Difference between revisions of "2012 AIME I Problems/Problem 15"
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−  ==Problem  +  ==Problem== 
There are <math>n</math> mathematicians seated around a circular table with <math>n</math> seats numbered <math>1,</math> <math>2,</math> <math>3,</math> <math>...,</math> <math>n</math> in clockwise order. After a break they again sit around the table. The mathematicians note that there is a positive integer <math>a</math> such that  There are <math>n</math> mathematicians seated around a circular table with <math>n</math> seats numbered <math>1,</math> <math>2,</math> <math>3,</math> <math>...,</math> <math>n</math> in clockwise order. After a break they again sit around the table. The mathematicians note that there is a positive integer <math>a</math> such that  
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Note: another way to find that <math>(a1)</math> and <math>(a+1)</math> have to be relative prime to <math>n</math> is the following: start with <math>apaq \not \equiv \pm(pq) \pmod n</math>. Then, we can divide by <math>pq</math> to get <math>a \not \equiv \pm 1</math> modulo <math>\frac{n}{\gcd(n, pq)}</math>. Since <math>\gcd(n, pq)</math> ranges through all the divisors of <math>n</math>, we get that <math>a \not \equiv \pm 1</math> modulo the divisors of <math>n</math> or <math>\gcd(a1, n) = \gcd(a+1, n) = 1</math>.  Note: another way to find that <math>(a1)</math> and <math>(a+1)</math> have to be relative prime to <math>n</math> is the following: start with <math>apaq \not \equiv \pm(pq) \pmod n</math>. Then, we can divide by <math>pq</math> to get <math>a \not \equiv \pm 1</math> modulo <math>\frac{n}{\gcd(n, pq)}</math>. Since <math>\gcd(n, pq)</math> ranges through all the divisors of <math>n</math>, we get that <math>a \not \equiv \pm 1</math> modulo the divisors of <math>n</math> or <math>\gcd(a1, n) = \gcd(a+1, n) = 1</math>.  
−  +  == Video Solution by Richard Rusczyk ==  
https://artofproblemsolving.com/videos/amc/2012aimei/355  https://artofproblemsolving.com/videos/amc/2012aimei/355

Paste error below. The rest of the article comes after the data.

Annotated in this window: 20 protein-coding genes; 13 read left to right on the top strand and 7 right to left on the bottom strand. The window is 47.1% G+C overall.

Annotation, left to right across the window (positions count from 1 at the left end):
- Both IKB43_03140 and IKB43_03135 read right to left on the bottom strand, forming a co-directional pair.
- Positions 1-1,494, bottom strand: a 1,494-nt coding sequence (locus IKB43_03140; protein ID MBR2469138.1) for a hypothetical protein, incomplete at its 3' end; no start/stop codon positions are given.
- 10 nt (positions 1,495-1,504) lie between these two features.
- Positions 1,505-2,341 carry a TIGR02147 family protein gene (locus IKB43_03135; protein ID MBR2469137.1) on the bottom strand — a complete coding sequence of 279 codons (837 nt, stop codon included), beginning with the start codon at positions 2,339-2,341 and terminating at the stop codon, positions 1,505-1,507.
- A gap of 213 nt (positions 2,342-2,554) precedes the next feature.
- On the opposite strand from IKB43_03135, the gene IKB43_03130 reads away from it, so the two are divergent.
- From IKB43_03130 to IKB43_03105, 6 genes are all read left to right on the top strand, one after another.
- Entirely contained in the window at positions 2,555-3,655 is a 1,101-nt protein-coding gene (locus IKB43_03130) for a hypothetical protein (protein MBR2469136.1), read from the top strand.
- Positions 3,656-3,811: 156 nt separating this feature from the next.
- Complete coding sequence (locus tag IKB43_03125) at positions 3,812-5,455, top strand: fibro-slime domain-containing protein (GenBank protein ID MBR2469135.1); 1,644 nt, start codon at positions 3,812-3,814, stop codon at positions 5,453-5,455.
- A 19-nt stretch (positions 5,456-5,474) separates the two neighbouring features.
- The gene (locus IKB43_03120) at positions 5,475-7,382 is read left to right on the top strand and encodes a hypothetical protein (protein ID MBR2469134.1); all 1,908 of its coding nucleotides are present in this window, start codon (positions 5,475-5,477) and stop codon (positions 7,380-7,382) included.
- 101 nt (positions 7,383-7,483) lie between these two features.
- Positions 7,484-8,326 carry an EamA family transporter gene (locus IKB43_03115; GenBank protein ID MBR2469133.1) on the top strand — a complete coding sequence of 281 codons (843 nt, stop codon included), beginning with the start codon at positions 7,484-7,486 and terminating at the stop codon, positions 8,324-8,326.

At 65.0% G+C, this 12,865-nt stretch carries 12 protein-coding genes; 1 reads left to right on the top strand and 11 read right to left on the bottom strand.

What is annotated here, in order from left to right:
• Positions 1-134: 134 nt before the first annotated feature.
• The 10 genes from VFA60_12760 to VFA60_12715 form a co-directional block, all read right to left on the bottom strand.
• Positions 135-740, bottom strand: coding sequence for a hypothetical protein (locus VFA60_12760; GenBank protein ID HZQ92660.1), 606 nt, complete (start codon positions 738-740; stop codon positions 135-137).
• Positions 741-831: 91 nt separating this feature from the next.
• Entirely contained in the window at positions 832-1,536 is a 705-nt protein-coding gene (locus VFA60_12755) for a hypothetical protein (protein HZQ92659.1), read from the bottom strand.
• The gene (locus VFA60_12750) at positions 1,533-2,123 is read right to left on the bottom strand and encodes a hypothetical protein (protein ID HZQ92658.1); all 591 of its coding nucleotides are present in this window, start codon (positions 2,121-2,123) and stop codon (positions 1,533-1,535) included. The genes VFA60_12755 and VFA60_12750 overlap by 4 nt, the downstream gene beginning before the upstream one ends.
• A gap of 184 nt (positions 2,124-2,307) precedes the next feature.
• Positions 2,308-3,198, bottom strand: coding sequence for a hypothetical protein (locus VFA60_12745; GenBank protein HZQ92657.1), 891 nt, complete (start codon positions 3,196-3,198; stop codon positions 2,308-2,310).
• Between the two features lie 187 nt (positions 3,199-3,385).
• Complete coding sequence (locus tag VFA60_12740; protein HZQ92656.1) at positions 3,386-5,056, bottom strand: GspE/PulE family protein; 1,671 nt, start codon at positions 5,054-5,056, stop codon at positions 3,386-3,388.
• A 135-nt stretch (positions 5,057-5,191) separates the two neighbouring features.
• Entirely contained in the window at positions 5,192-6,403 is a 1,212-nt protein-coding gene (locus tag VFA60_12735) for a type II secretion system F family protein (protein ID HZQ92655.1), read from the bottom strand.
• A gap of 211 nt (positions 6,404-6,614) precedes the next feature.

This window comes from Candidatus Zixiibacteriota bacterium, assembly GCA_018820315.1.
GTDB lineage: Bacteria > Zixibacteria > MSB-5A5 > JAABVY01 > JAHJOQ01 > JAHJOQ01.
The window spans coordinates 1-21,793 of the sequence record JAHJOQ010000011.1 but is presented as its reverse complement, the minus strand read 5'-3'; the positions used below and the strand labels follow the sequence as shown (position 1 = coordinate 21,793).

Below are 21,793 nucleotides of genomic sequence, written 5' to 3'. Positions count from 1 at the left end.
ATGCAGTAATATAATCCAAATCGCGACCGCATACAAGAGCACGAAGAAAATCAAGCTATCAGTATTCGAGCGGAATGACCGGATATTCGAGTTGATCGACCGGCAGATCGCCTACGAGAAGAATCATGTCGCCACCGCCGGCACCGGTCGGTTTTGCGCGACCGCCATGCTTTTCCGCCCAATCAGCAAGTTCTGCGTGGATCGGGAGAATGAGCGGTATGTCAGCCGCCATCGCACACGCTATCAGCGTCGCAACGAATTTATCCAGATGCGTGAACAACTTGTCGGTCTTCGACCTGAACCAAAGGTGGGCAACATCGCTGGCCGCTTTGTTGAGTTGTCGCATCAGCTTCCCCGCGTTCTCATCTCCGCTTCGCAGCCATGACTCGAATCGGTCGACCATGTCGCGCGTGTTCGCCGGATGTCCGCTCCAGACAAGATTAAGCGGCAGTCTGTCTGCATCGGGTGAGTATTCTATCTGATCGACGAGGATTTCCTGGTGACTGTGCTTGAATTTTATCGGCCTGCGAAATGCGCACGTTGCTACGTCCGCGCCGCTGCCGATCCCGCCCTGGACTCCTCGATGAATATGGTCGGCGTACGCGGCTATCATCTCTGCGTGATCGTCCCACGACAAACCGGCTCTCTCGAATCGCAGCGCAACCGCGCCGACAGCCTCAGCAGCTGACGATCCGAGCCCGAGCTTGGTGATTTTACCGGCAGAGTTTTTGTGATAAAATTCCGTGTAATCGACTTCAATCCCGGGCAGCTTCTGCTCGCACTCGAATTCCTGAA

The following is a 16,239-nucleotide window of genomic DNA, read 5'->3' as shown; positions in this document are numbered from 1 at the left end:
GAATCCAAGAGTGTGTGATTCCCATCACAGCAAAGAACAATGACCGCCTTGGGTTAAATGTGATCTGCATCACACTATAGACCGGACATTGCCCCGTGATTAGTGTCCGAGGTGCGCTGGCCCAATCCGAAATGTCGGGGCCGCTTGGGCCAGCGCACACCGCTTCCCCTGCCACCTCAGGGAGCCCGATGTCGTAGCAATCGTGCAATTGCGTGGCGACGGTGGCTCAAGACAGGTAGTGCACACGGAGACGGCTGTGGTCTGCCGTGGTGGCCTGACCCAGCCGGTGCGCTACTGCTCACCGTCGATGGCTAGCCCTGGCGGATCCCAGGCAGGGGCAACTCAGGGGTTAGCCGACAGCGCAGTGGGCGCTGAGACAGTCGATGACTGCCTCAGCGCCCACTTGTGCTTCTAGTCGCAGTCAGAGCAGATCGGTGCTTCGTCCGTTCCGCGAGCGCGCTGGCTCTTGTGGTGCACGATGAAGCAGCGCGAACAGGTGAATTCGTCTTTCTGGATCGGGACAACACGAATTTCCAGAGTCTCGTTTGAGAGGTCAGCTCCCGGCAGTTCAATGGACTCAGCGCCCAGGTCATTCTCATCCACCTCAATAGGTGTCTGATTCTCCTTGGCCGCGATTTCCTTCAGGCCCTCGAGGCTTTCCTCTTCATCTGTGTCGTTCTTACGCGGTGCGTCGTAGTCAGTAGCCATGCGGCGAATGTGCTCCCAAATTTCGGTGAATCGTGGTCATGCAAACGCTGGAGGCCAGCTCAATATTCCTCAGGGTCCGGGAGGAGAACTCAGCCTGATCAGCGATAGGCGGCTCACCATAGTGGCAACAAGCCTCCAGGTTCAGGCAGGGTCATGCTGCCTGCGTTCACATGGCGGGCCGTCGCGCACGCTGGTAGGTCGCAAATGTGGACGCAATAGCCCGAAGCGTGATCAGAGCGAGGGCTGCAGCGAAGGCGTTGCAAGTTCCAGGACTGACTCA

Latest revision as of 19:41, 24 January 2021
Problem
There are mathematicians seated around a circular table with seats numbered in clockwise order. After a break they again sit around the table. The mathematicians note that there is a positive integer such that

() for each the mathematician who was seated in seat before the break is seated in seat after the break (where seat is seat );

() for every pair of mathematicians, the number of mathematicians sitting between them after the break, counting in both the clockwise and the counterclockwise directions, is different from either of the number of mathematicians sitting between them before the break.
Find the number of possible values of with
Solution
It is a wellknown fact that the set forms a complete set of residues if and only if is relatively prime to .
Thus, we have is relatively prime to . In addition, for any seats and , we must have not be equivalent to either or modulo to satisfy our conditions. These simplify to and modulo , so multiplication by both and must form a complete set of residues mod as well.
Thus, we have , , and are relatively prime to . We must find all for which such an exists. obviously cannot be a multiple of or , but for any other , we can set , and then and . All three of these will be relatively prime to , since two numbers and are relatively prime if and only if is relatively prime to . In this case, , , and are all relatively prime to , so works.
Now we simply count all that are not multiples of or , which is easy using inclusionexclusion. We get a final answer of .
Note: another way to find that and have to be relative prime to is the following: start with . Then, we can divide by to get modulo . Since ranges through all the divisors of , we get that modulo the divisors of or .
Video Solution by Richard Rusczyk
https://artofproblemsolving.com/videos/amc/2012aimei/355
~ dolphin7
See also
2012 AIME I (Problems • Answer Key • Resources)  
Preceded by Problem 14 
Followed by Last Problem  
1 • 2 • 3 • 4 • 5 • 6 • 7 • 8 • 9 • 10 • 11 • 12 • 13 • 14 • 15  
All AIME Problems and Solutions 
The problems on this page are copyrighted by the Mathematical Association of America's American Mathematics Competitions.